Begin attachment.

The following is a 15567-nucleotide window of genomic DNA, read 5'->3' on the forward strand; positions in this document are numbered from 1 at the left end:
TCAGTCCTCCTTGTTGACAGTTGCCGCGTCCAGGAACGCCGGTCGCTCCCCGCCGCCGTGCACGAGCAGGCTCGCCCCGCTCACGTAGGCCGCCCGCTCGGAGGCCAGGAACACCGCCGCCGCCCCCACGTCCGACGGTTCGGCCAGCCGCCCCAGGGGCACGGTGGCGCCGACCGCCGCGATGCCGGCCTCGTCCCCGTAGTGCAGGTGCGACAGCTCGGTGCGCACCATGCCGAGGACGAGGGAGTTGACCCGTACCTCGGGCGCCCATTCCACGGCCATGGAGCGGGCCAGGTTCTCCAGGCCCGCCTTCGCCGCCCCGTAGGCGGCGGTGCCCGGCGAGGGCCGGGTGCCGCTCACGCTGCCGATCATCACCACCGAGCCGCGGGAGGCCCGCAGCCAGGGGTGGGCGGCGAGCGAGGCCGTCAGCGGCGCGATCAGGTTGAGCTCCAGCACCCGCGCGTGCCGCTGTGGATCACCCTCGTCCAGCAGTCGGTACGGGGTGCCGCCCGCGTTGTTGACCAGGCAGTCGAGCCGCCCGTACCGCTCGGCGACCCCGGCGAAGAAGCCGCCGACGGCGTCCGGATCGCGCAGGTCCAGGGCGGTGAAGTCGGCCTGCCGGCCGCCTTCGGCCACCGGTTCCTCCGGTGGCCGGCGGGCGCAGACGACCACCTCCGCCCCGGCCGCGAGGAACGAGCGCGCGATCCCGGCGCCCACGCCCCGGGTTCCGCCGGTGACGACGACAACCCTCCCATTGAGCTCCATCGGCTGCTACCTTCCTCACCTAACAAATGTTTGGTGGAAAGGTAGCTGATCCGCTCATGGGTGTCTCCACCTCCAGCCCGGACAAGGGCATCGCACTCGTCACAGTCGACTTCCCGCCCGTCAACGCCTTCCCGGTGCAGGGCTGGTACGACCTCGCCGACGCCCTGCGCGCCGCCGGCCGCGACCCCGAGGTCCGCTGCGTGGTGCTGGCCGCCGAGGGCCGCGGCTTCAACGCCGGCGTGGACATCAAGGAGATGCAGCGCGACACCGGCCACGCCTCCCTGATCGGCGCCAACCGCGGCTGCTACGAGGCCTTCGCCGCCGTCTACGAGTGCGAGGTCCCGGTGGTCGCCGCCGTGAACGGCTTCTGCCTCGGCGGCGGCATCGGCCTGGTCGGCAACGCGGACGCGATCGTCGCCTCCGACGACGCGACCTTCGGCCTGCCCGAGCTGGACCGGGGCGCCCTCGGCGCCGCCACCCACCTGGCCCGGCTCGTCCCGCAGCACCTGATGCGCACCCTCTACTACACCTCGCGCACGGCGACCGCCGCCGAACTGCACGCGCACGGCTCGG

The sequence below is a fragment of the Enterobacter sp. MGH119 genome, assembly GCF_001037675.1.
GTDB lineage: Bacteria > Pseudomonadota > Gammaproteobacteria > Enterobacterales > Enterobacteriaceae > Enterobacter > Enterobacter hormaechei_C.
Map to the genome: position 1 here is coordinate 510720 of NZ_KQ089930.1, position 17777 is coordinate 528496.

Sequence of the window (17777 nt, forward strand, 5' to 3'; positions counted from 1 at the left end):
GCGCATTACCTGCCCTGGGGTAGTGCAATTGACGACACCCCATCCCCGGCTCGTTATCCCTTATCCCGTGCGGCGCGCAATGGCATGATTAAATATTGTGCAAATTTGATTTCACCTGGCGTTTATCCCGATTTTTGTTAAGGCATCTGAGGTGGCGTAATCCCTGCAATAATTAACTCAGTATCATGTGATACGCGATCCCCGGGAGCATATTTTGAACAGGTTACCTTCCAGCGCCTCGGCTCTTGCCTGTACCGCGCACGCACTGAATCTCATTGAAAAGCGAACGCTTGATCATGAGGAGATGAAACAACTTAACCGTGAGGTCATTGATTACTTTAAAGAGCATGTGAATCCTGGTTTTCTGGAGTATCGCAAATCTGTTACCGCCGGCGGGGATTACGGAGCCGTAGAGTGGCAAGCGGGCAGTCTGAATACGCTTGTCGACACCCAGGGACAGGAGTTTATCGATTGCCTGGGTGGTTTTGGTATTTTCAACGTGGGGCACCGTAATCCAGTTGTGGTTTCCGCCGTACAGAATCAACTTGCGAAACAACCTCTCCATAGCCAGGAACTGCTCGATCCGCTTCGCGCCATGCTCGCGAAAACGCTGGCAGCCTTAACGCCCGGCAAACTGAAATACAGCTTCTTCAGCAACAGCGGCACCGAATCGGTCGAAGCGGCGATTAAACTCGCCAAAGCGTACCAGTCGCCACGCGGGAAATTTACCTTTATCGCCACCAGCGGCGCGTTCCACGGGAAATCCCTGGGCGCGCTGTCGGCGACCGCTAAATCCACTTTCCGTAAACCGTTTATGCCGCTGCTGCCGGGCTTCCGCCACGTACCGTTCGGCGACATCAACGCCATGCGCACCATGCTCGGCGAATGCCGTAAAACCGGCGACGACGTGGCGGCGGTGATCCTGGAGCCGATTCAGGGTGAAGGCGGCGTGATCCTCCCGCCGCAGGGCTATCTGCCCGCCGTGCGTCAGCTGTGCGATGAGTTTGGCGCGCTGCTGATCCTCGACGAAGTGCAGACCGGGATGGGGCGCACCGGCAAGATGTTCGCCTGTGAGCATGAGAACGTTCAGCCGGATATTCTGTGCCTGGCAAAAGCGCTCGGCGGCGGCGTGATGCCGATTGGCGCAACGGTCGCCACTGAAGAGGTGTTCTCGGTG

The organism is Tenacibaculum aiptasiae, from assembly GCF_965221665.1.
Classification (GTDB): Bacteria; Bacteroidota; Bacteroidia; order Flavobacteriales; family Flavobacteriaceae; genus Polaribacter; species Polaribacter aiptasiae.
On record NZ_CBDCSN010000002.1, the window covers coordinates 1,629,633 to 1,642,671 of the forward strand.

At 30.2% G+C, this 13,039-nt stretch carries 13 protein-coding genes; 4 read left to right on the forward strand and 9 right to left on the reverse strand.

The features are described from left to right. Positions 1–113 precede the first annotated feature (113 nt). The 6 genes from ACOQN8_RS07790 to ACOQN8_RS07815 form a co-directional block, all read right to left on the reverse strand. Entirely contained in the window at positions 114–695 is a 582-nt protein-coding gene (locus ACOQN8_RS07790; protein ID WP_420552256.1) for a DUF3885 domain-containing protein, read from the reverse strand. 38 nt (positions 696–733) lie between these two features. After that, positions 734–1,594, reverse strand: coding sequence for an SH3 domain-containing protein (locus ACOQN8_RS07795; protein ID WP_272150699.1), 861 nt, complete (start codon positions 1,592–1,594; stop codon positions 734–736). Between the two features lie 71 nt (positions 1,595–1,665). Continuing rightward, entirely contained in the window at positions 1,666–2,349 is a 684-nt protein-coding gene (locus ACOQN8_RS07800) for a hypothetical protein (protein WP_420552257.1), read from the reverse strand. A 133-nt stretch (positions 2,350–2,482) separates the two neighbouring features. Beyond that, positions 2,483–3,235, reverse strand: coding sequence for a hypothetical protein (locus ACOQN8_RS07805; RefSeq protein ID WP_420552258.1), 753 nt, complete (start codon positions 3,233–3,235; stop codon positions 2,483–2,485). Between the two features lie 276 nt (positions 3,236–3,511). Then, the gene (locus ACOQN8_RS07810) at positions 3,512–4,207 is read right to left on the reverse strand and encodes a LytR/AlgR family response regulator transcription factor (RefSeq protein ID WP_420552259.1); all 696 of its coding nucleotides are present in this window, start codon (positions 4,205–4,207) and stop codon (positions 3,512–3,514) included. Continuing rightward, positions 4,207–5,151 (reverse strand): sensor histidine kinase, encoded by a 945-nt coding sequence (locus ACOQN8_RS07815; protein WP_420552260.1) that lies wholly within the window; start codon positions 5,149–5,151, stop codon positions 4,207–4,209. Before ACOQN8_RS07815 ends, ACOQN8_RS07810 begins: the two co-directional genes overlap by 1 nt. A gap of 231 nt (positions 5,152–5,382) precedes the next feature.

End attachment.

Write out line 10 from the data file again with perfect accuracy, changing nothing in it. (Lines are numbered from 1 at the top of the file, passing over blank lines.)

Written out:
On record NZ_CBDCSN010000002.1, the window covers coordinates 1,629,633 to 1,642,671 of the forward strand.